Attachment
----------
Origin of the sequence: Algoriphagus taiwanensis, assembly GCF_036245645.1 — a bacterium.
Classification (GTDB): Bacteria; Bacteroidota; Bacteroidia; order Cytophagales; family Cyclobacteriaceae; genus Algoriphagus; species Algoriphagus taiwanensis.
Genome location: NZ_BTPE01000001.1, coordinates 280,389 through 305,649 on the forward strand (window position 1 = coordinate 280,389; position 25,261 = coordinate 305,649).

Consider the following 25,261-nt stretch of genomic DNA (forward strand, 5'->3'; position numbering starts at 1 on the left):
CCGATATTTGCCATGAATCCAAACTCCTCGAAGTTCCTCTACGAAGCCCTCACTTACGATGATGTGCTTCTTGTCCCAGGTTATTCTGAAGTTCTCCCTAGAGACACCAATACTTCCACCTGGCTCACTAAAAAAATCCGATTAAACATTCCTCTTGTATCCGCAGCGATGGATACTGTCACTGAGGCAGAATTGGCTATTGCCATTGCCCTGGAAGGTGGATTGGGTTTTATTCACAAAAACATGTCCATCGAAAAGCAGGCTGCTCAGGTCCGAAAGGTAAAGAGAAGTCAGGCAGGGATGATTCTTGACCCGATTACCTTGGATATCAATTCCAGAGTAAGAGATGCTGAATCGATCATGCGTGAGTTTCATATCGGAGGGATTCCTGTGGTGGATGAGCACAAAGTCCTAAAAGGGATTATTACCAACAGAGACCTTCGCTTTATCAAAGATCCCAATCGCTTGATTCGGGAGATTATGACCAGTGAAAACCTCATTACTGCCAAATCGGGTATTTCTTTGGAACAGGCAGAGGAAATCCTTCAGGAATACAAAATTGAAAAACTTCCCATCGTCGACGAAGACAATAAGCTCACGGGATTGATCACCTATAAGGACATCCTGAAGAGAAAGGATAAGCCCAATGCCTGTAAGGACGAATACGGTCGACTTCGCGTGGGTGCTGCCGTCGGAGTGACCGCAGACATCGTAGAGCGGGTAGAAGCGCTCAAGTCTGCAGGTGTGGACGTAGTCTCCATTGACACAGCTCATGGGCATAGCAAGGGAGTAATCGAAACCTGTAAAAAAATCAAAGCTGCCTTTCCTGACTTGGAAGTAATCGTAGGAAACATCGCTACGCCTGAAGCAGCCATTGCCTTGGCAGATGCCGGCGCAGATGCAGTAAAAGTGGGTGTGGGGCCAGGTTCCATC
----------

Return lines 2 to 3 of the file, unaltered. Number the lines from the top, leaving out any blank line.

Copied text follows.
Classification (GTDB): Bacteria; Bacteroidota; Bacteroidia; order Cytophagales; family Cyclobacteriaceae; genus Algoriphagus; species Algoriphagus taiwanensis.
Genome location: NZ_BTPE01000001.1, coordinates 280,389 through 305,649 on the forward strand (window position 1 = coordinate 280,389; position 25,261 = coordinate 305,649).